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By Camille Erickson
Casper Star-Tribune Via Wyoming News Exchange 

Major power transmission line comes online


December 3, 2020

CASPER — When a company produces electricity using coal, natural gas or renewable energy in Wyoming, it needs a way of transporting that power to customers, both in the state and beyond. 

That’s where a transmission line comes in: The high-voltage power lines zip electricity across the landscape between substations, ultimately reaching resident’s homes. 

Wyoming’s largest rate-regulated utility, Rocky Mountain Power, announced on Nov. 19 it had completed a key segment of its Gateway West transmission line. This part of the line runs from a brand new substation just beyond Medicine Bow to another new substation near the Jim Bridger power plant outside Rock Springs. 

Substations are important components of electrical systems. They help connect multiple transmission segments together and transformers at the substations help shift voltage levels up and down as needed. Higher voltage levels help distribute power across transmission lines more efficiently. 

Rod Fisher, project manager of Aeolus Substation near Medicine Bow, compared the substation to an on-ramp of an interstate freeway system, where energy merges onto a transmission network and is transported to other parts of the electric grid.

Rocky Mountain Power’s latest infrastructure milestone adds 140 miles of power lines to Wyoming’s transmission ecosystem. The company said the addition will help the utility deliver the electricity it creates here to residential, commercial and industrial customers throughout its sixstate territory. The utility provides energy to approximately 1.2 million customers in Wyoming, Utah and Idaho.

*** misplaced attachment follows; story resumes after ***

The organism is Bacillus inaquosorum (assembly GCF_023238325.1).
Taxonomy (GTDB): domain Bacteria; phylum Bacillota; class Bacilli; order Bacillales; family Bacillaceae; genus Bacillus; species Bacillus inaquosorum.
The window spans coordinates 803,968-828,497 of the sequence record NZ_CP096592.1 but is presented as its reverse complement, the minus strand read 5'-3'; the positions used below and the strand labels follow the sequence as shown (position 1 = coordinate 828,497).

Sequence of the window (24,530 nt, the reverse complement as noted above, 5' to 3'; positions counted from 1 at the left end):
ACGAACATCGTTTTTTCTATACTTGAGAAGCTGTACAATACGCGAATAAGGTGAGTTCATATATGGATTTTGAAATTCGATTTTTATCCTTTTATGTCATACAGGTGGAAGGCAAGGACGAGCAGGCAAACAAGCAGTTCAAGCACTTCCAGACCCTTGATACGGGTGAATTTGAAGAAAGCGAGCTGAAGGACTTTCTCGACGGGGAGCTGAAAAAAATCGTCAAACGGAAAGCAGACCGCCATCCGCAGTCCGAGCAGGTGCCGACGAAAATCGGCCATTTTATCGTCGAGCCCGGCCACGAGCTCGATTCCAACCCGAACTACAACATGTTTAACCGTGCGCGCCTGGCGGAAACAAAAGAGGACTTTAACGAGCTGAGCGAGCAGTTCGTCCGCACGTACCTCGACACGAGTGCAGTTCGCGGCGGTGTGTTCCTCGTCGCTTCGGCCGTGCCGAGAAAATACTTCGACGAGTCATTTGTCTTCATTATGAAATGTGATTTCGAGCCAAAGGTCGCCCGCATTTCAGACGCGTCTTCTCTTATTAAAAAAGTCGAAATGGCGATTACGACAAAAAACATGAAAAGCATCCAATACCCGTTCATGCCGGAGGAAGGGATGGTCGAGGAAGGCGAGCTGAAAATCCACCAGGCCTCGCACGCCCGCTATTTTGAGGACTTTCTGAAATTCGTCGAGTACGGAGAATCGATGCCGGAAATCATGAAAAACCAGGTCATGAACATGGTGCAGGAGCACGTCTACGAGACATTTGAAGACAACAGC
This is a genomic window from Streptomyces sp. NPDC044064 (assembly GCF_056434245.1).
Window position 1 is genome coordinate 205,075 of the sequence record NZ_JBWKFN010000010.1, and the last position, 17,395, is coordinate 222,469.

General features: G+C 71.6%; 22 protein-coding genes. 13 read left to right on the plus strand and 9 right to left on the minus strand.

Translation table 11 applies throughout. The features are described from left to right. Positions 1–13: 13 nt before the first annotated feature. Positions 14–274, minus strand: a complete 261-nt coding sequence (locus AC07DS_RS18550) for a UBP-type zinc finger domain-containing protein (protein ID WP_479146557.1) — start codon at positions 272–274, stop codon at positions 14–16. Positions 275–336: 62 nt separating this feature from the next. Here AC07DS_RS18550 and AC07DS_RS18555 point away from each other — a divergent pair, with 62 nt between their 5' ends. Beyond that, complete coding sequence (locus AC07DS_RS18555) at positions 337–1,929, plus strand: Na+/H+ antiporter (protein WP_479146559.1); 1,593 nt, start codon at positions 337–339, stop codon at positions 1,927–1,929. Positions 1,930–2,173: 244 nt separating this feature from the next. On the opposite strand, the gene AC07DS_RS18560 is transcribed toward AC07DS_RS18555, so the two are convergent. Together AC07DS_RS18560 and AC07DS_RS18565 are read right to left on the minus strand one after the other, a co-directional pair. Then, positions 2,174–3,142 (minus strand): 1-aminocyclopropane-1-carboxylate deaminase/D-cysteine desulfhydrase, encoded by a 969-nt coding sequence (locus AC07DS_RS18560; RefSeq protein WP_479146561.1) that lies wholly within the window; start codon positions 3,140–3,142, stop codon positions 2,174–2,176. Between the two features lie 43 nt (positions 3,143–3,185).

As one of the top exporters of energy in the country, Wyoming needs transmission infrastructure to deliver power to out-of-state customers. Many stakeholders in the utility business here have been seeking to expand transmission capacity for years to meeting high demand for energy out west. 

“This $700 million transmission project was completed on schedule and on budget, overcoming challenges resulting from the impacts of COVID-19 and before the onset of Wyoming’s winter weather,” Sharon Fain, Rocky Mountain Power’s vice president for Wyoming, said in a statement. 

According to Fain, completing this segment of the line required a robust project management team and almost 700 skilled contractors to bring it to fruition. 

“This expansion will support Wyoming’s vital role as one of the nation’s top sources of energy, while at the same time diversifying its energy economy,” Fain added. 

The high-voltage lines are capable of transporting electricity generated from a variety of sources here, including energy culled from the utility’s multiple wind farms and coal from its long-standing power plants. 

A five-mile part of Rocky Mountain Power’s newest line also bridges the major Anticline substation to the Jim Bridger substation, along with additional interconnection units, according to a Nov. 19 announcement. 

The transmission line has been an integral part of the utility’s major plan — known as Energy Vision 2020 — to modernize its energy system to bring approximately $450 million in savings to ratepayers over the course of several decades. 

The company is also working to begin construction on a sister transmission line known as Gateway South. About 108 miles of that transmission line will run through Carbon County, and about 34 miles will be routed through Sweetwater County, across a checkerboard of federal, state and private land.


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